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I won a maple cutting board!

post #1 of 13
Thread Starter 
This was in September. The cutting board was a leftover from a construction job where the customer had maple inset cutting boards in their countertop. It's a solid piece of maple and is sanded smooth. The only thing left to do is season it. I know you're supposed to rub it with oil and read that walnut oil is best for that. I can't find any so was wondering what you all would suggest.
post #2 of 13
Haha! Good job! :)
post #3 of 13
i think you can find walnut oil in the grocery store, im pretty sure i have seen some there. When i was in wood shop class in high school the teacher had the kids that made butcher block tables used olive oil on it, but a different shop teacher said later that this was bad for the wood. Also you might want to check out at a lowes or home depot for food grade finishing oil, i would think they would sell something.
post #4 of 13
Lucky you, Allie. Use it in good health.

How big is the piece you got?

Wooden cutting boards should be maintained with mineral oil. You can buy it as such (often called butcher block oil) and pay big bucks. Or just go to the drugstore where it is sold with the laxatives.

Normal schedule on a new board: Once a week for two months. Once a month for the next six months. Once every six months after that. If the board has gotten exceptional usage (as in a restaurant), more frequent oiling may be called for.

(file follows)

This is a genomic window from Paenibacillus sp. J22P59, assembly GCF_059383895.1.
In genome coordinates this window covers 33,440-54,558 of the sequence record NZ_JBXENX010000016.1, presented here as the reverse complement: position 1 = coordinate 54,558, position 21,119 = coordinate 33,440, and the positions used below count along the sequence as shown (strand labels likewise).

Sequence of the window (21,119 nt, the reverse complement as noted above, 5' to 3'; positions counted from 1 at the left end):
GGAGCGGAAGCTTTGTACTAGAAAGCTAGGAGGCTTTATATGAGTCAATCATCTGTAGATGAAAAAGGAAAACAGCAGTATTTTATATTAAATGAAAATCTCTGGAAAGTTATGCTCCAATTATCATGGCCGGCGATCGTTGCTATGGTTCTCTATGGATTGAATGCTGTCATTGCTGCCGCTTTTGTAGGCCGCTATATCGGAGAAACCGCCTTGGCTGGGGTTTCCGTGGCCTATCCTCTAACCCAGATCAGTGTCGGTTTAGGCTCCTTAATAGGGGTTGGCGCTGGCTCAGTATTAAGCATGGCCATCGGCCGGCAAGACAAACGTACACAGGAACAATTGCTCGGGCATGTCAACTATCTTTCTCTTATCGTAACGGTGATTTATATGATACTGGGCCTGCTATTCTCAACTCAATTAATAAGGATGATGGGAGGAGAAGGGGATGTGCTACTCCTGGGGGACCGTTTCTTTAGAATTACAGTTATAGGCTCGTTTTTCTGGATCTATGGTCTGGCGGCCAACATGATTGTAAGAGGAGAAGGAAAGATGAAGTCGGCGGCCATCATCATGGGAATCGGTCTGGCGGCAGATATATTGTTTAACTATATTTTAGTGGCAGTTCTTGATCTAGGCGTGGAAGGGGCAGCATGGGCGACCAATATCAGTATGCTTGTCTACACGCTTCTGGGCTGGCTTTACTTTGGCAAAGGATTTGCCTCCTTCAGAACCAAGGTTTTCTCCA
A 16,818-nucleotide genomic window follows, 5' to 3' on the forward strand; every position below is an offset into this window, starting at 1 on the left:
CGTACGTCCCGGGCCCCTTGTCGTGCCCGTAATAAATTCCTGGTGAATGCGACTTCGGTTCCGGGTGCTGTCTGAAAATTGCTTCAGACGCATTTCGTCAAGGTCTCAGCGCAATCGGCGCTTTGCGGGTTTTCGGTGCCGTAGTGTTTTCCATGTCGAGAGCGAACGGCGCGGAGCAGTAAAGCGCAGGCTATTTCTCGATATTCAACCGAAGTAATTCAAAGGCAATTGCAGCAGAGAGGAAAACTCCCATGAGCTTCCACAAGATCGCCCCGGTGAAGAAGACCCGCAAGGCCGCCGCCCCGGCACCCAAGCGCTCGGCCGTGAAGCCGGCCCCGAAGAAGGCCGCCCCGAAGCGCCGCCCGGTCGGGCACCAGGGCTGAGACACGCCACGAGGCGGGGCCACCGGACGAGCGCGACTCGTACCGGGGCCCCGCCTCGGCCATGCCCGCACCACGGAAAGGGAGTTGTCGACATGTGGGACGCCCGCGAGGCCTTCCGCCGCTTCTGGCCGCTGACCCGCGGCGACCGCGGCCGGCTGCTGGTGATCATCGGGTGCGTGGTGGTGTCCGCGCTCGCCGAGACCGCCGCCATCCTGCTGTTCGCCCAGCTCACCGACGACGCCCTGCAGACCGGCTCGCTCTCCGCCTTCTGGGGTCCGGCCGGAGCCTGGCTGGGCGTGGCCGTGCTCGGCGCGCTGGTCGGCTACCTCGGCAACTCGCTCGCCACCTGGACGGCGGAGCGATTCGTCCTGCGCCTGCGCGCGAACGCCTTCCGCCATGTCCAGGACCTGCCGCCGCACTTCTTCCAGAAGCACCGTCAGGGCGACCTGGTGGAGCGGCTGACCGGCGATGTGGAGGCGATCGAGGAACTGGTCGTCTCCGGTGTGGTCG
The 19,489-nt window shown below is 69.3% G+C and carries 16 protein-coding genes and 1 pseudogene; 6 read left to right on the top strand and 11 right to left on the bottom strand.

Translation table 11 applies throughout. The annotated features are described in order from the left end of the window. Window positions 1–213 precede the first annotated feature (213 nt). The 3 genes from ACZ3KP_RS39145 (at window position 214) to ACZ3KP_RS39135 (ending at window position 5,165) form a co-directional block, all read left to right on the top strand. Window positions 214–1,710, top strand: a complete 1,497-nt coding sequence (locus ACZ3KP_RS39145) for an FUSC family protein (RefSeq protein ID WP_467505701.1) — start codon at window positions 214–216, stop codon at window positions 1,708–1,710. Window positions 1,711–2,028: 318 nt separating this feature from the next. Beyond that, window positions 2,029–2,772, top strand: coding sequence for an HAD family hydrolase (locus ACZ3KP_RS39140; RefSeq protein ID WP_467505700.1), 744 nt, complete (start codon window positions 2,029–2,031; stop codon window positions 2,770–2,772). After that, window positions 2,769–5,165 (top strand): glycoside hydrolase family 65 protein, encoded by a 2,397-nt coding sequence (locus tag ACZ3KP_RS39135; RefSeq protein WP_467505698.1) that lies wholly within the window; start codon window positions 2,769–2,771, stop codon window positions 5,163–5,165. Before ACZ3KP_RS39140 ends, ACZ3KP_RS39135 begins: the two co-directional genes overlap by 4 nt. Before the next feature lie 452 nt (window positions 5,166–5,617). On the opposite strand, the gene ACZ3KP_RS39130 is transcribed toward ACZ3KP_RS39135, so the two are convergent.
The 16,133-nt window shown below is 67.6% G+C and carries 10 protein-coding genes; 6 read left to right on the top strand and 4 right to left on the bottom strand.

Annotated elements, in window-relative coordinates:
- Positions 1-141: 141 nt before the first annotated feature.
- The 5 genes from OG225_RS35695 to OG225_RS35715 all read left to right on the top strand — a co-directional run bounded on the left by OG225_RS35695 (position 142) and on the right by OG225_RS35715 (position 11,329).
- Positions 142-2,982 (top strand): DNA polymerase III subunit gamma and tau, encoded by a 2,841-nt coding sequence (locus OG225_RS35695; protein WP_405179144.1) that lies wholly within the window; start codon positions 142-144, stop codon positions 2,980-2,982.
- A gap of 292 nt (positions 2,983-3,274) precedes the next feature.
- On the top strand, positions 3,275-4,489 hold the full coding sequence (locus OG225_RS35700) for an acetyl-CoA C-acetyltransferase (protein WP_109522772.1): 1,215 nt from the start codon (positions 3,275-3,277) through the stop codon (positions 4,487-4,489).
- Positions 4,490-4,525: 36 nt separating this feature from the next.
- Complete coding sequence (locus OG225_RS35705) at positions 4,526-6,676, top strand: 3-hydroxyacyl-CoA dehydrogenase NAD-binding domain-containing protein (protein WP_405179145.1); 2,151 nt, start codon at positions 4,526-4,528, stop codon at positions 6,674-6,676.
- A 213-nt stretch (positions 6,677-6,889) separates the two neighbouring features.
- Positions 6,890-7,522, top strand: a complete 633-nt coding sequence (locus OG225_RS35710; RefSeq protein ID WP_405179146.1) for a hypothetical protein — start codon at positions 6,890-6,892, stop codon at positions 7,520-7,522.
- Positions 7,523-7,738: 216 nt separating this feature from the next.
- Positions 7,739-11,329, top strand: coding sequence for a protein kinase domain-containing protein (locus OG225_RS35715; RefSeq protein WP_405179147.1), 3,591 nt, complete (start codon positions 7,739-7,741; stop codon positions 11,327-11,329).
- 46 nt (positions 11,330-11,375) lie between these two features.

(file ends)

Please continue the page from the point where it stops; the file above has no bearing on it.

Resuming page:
Do not, repeat, NOT put a wooden board in the dishwasher!
They have taken the oath of the brother in blood, in leavened bread and salt. Rudyard Kipling
They have taken the oath of the brother in blood, in leavened bread and salt. Rudyard Kipling
post #5 of 13
MINERAL OIL. Apply liberally give it several coats over a few days before you use the board. Apply to the entire board. Why mineral oil? It won't go rancid and as KY said it's very inexpensive if you buy it a drug store or discount store. MINERAL OIL IS THE BEST CHOICE.
post #6 of 13
Thread Starter 
I know I can find mineral oil. I've looked at the three grocery stores in my area but no walnut oil on the shelves with the cooking oils so I just don't think it's available.

It is 9 1/4" wide X 24" long X 1 1/2" thick with all rounded edges.

The irony is that I won the drawing on my birthday!

Thank you for the schedule, KY. Don't worry, I don't even possess a dishwasher and when I had one I was pretty selective about what went in it. My kitchen in this home has no room for one.
post #7 of 13
personally, i'd just use canola. that's what i've used in the past on wood covered baking tables. let it set in for 12 or so hours. i, myself, wouldn't use mineral oil because i've heard that it hastens the movements of the bowels.

i may be completely off base, and if i am, i would expect a plethora of people in the know to shoot me down post haste.

but, anyway, that's my 2 cents. if you want to be picky, i might suggest grapeseed oil. other than that, canola.

good luck.:lips:
post #8 of 13
I personally use mineral oil on the boards that i build.
post #9 of 13
Bbay, mineral oil is used as a laxative, the way caster oil used to be. However it takes quite a bit for the effect. There is no way you can injest that much as residual transference to chopped foods.

So if that's your only objection, but it out of your mind. It won't happen.

Mineral oil is the best thing, overall, for your boards when you factor in cost and effectiveness.